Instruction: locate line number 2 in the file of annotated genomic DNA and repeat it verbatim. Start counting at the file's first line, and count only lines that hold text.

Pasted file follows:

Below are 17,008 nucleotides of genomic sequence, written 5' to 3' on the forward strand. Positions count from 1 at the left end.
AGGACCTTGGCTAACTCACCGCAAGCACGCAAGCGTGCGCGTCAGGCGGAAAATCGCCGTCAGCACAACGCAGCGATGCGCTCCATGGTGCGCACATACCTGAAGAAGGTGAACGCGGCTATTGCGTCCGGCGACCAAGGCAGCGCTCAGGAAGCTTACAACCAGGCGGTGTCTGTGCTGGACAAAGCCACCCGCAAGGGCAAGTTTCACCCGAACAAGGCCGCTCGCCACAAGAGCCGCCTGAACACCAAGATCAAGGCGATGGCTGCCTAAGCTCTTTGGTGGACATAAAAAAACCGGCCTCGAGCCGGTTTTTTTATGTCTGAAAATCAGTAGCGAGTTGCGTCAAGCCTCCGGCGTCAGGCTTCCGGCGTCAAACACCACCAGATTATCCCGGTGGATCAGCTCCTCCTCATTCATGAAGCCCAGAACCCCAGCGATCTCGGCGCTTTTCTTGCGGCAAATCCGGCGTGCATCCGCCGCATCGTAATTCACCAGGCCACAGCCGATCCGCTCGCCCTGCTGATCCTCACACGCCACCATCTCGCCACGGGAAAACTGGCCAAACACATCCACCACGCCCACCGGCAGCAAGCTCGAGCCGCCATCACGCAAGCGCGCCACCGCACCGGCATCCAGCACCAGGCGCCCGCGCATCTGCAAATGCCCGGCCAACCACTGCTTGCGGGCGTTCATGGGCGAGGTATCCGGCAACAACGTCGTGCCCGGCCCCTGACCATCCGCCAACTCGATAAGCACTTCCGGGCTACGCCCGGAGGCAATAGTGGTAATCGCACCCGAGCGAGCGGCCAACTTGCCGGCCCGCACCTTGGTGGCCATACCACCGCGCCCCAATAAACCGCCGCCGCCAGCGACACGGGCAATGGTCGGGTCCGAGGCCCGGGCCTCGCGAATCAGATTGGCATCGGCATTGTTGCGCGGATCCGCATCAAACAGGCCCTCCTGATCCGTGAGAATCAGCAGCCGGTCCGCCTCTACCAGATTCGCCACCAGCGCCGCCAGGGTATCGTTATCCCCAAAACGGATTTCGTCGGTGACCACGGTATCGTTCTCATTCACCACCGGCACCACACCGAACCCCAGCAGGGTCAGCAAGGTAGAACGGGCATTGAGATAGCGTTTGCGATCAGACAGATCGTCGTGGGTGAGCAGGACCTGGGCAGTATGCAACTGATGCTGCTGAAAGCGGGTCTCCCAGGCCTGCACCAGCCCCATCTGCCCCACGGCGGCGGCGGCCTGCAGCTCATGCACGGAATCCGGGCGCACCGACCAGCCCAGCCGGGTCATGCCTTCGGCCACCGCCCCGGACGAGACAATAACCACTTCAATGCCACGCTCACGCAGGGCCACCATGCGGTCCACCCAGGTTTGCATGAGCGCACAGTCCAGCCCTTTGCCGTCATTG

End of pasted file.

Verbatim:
AGGACCTTGGCTAACTCACCGCAAGCACGCAAGCGTGCGCGTCAGGCGGAAAATCGCCGTCAGCACAACGCAGCGATGCGCTCCATGGTGCGCACATACCTGAAGAAGGTGAACGCGGCTATTGCGTCCGGCGACCAAGGCAGCGCTCAGGAAGCTTACAACCAGGCGGTGTCTGTGCTGGACAAAGCCACCCGCAAGGGCAAGTTTCACCCGAACAAGGCCGCTCGCCACAAGAGCCGCCTGAACACCAAGATCAAGGCGATGGCTGCCTAAGCTCTTTGGTGGACATAAAAAAACCGGCCTCGAGCCGGTTTTTTTATGTCTGAAAATCAGTAGCGAGTTGCGTCAAGCCTCCGGCGTCAGGCTTCCGGCGTCAAACACCACCAGATTATCCCGGTGGATCAGCTCCTCCTCATTCATGAAGCCCAGAACCCCAGCGATCTCGGCGCTTTTCTTGCGGCAAATCCGGCGTGCATCCGCCGCATCGTAATTCACCAGGCCACAGCCGATCCGCTCGCCCTGCTGATCCTCACACGCCACCATCTCGCCACGGGAAAACTGGCCAAACACATCCACCACGCCCACCGGCAGCAAGCTCGAGCCGCCATCACGCAAGCGCGCCACCGCACCGGCATCCAGCACCAGGCGCCCGCGCATCTGCAAATGCCCGGCCAACCACTGCTTGCGGGCGTTCATGGGCGAGGTATCCGGCAACAACGTCGTGCCCGGCCCCTGACCATCCGCCAACTCGATAAGCACTTCCGGGCTACGCCCGGAGGCAATAGTGGTAATCGCACCCGAGCGAGCGGCCAACTTGCCGGCCCGCACCTTGGTGGCCATACCACCGCGCCCCAATAAACCGCCGCCGCCAGCGACACGGGCAATGGTCGGGTCCGAGGCCCGGGCCTCGCGAATCAGATTGGCATCGGCATTGTTGCGCGGATCCGCATCAAACAGGCCCTCCTGATCCGTGAGAATCAGCAGCCGGTCCGCCTCTACCAGATTCGCCACCAGCGCCGCCAGGGTATCGTTATCCCCAAAACGGATTTCGTCGGTGACCACGGTATCGTTCTCATTCACCACCGGCACCACACCGAACCCCAGCAGGGTCAGCAAGGTAGAACGGGCATTGAGATAGCGTTTGCGATCAGACAGATCGTCGTGGGTGAGCAGGACCTGGGCAGTATGCAACTGATGCTGCTGAAAGCGGGTCTCCCAGGCCTGCACCAGCCCCATCTGCCCCACGGCGGCGGCGGCCTGCAGCTCATGCACGGAATCCGGGCGCACCGACCAGCCCAGCCGGGTCATGCCTTCGGCCACCGCCCCGGACGAGACAATAACCACTTCAATGCCACGCTCACGCAGGGCCACCATGCGGTCCACCCAGGTTTGCATGAGCGCACAGTCCAGCCCTTTGCCGTCATTG